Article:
It has been the stated policy of the United Kingdom's Conservative-led coalition government "to create the most competitive corporate tax regime in the G20." Chancellor of the Exchequer George Osborne reiterated this policy -- expanded to include all noncorporate business -- in his 2012 budget speech delivered on March 21.
The flagship provisions of the policy are a large reduction in the corporate tax rate, exemption of most foreign profits from tax, and the introduction of a patent box. But these high-profile tax cuts have been accompanied by offsetting tax increases on business and -- by far the most significant tax change since the new government came to power -- an increase in the VAT rate. How the Conservatives have implemented tax reform has important lessons for U.S. policymakers who are considering the same path.
Tax Cuts and Tax Increases
Conservative Party leader David Cameron became prime minister in May of 2010 by forming a coalition government with Liberal Democrats. The coalition has released three budgets -- an emergency budget in June 2010, a second budget in March 2011, and the latest budget on March 21.
The emergency budget set in motion a 4 percentage point reduction in the corporate tax rate from 28 percent to 24 percent. In each of the two succeeding budgets, the scheduled reductions were shifted downward by 1 percentage point, as shown in Figure 1. The statutory corporate rate, now at 24 percent, will decline to 22 percent by April 2014. Table 1 adds the estimated revenue losses caused by these rate cuts from three budgets for fiscal 2014-2015. The revenue loss for the rate cuts to 22 percent in 2014-2015 is £4.5 billion.
The exemption for foreign dividends and modification of controlled foreign corporation rules were first announced by the Labour government in 2009. In 2010 the Conservative government made the move much more pro-business -- and expensive -- by relaxing the previous requirement that multinationals' interest deductions be limited. Adding together the revenue effects estimated in different budgets, the cost of this policy change for fiscal 2014-2015 is about £800 million. (For analysis, see Doc 2010-27246.)
The patent box is simply a reduced rate of tax on income associated with patents. It was originally proposed by the Labour government. Under the latest proposal, the preferential rate of 10 percent will be phased in over five years. The government estimated that when the rate is fully phased in, it will reduce revenue by £1.1 billion. Table 1 shows the revenue cost of £550 million at the halfway point of the phase-in. (For a discussion of the patent box rules, see Tax Notes, Dec. 12, 2011, p. 1307, Doc 2011-25694, or 2012 TNT 238-2 .)
Figure 1. U.S. and U.K. Statutory Corporate Tax Rates
The three proposals combined add up to a corporate tax reduction of £5.9 billion -- about 0.3 percent of GDP in fiscal 2014-2015. To put this into context, total corporate revenues are estimated to be about £45 billion in that same year, which is about 2.7 percent of GDP.
The changes have been warmly embraced by the business community. Over the last few years, several U.K. companies moved their headquarters out of the country. The coalition's tax strategy appears to have stemmed the outflow and even reversed the tide. For example, U.K. pharmaceutical giant GlaxoSmithKline announced that it would build its first new factory in the United Kingdom in 40 years. Everywhere you read that the United Kingdom is "open for business."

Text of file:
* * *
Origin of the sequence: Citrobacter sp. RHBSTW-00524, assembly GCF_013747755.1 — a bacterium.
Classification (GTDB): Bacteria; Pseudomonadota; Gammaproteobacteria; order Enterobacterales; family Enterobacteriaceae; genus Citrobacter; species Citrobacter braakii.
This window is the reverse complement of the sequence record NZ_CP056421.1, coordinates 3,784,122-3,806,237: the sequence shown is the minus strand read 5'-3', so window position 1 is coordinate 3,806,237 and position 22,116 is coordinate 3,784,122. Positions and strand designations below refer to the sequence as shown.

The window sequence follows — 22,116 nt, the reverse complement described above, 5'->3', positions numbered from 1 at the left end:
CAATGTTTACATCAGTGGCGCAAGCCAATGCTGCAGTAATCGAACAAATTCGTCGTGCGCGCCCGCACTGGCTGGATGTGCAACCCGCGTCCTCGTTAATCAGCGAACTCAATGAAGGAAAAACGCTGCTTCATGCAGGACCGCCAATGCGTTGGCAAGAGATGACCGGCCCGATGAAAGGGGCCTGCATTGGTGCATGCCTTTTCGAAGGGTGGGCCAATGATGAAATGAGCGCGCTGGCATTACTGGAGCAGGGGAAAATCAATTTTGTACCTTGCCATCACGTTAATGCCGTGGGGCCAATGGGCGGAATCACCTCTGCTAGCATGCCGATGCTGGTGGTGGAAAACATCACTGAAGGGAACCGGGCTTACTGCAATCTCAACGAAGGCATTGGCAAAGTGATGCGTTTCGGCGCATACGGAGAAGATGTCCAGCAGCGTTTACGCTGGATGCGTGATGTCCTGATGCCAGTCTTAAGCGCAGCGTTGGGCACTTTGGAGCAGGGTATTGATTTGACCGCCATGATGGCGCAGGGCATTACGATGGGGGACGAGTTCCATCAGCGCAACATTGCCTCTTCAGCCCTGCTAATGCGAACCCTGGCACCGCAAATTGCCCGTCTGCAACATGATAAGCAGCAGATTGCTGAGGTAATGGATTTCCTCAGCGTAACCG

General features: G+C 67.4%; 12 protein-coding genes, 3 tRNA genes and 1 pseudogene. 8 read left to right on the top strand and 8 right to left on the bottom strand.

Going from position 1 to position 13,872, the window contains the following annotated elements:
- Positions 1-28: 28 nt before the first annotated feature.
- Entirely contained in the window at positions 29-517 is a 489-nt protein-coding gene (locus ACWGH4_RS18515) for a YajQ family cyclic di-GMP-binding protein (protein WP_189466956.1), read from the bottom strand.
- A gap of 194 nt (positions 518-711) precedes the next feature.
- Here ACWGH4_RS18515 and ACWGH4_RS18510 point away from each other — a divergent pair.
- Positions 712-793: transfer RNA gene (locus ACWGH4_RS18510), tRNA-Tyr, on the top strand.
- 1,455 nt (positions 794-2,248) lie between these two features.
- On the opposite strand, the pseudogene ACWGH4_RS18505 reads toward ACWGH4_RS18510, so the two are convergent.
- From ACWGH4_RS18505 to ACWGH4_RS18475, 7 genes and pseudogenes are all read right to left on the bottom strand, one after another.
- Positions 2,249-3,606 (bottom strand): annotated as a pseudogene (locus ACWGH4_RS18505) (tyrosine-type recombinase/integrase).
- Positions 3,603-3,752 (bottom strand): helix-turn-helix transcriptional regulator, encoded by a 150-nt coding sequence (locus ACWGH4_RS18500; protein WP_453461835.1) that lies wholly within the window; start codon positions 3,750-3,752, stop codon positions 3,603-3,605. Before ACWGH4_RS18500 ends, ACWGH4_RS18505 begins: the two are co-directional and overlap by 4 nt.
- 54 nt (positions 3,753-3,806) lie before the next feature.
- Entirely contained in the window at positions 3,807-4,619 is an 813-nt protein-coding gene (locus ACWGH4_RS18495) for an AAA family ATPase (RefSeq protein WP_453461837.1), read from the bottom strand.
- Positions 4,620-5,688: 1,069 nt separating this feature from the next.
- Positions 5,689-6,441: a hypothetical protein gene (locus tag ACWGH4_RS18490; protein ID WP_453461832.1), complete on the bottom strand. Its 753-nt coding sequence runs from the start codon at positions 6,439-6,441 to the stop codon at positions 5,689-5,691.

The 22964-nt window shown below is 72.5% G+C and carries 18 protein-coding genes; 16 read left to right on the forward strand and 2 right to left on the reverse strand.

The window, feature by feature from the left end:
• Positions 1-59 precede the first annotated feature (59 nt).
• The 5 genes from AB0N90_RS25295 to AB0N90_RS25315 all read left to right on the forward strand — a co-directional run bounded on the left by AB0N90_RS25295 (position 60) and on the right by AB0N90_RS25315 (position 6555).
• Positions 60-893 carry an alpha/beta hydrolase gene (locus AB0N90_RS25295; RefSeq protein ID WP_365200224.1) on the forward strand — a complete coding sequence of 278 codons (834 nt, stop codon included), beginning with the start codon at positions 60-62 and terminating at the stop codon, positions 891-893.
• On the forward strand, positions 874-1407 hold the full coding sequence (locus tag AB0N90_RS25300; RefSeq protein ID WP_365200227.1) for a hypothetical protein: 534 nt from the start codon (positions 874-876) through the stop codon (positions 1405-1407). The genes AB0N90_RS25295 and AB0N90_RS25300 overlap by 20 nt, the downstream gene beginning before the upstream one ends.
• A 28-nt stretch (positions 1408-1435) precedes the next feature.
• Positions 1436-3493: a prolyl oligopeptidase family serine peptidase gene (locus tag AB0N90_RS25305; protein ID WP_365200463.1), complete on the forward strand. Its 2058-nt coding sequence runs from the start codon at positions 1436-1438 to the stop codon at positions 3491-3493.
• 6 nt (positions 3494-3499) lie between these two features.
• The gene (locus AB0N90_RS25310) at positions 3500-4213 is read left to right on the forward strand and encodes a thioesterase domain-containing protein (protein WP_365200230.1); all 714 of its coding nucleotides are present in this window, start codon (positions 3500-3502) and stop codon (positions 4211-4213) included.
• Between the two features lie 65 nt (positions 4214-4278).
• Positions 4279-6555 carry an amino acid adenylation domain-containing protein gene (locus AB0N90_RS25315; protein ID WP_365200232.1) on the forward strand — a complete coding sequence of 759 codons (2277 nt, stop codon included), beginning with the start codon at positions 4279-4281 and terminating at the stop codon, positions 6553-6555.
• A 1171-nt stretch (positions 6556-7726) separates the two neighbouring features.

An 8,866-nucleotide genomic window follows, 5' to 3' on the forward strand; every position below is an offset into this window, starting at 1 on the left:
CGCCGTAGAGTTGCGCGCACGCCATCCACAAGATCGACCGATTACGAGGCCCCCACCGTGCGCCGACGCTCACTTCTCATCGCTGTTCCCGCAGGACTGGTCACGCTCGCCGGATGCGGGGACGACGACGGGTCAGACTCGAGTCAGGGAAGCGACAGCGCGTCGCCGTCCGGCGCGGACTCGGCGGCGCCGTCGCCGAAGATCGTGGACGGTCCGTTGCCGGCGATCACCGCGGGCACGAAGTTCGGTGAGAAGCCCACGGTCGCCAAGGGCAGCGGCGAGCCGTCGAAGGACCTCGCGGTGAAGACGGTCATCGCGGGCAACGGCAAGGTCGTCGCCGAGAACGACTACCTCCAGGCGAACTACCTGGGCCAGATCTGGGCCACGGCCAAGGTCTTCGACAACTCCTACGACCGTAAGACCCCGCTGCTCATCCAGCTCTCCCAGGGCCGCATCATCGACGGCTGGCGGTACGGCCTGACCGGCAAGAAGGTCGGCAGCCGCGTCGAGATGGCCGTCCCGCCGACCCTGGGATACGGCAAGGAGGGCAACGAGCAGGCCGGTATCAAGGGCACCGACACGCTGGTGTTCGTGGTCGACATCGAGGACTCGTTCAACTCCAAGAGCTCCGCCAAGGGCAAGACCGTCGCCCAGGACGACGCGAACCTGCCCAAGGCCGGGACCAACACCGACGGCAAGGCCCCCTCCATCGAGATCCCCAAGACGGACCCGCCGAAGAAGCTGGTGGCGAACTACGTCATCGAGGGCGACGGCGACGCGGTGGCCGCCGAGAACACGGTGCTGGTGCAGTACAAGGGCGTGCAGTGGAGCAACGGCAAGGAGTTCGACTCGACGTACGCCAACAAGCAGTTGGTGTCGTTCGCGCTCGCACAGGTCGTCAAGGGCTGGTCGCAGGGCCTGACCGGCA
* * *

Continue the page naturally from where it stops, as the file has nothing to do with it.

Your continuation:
But less well advertised than the high-profile cuts are tax increases on large businesses. The United Kingdom has a carbon tax (called the climate change levy) and a North Sea oil tax. Both have been substantially increased since the new government took power. The levy on bank liabilities is designed expressly to obtain the maximum revenue from the U.K. financial sector. It too is a major source of new revenue. These and other major business tax hikes are shown in Table 1. Their positive effects on government revenues more than offset the costs of the rate cuts, the move to a territorial system, and a patent box.
Table 1. Tax Changes Primarily Affecting Large Business
(millions of pounds, fiscal 2014-2015)
Corporate rate cuts -4,520
Territorial and CFC rules -805
Patent box (50 percent phased in) -550
Total cuts -5,875
Climate change levy 2,540
Bank levy 2,960
North Sea oil tax 1,105
Insurance tax 830
Total increases 9,235
Taxes on the Wealthy
In its last budget, the Labour government increased the top individual tax rate from 40 percent to 50 percent. After the 2010 election, the new cash-strapped government assented to the change but asserted that the 50 percent rate would be only temporary. Businesses complained that the high rate was scaring away mobile, talented professionals and lobbied hard for a reduction. Osborne agreed and cut the rate to 45 percent in the 2012 budget.
That is an easy-to-understand tax change and has grabbed a lot of headlines. But it would be a mistake to interpret the provision as signifying that the U.K. government is coddling the rich. Overall, it has raised taxes on the wealthy, as shown in Table 2. Since May 2010 the government has increased from 18 percent to 28 percent the capital gains rates paid by upper-income taxpayers, and it has increased the tax on wealthy foreigners living in the United Kingdom (non-domiciled residents). In the latest budget, there are increases in stamp duties (mostly on purchases of expensive homes) and a new limitation on income tax benefits for high-income households.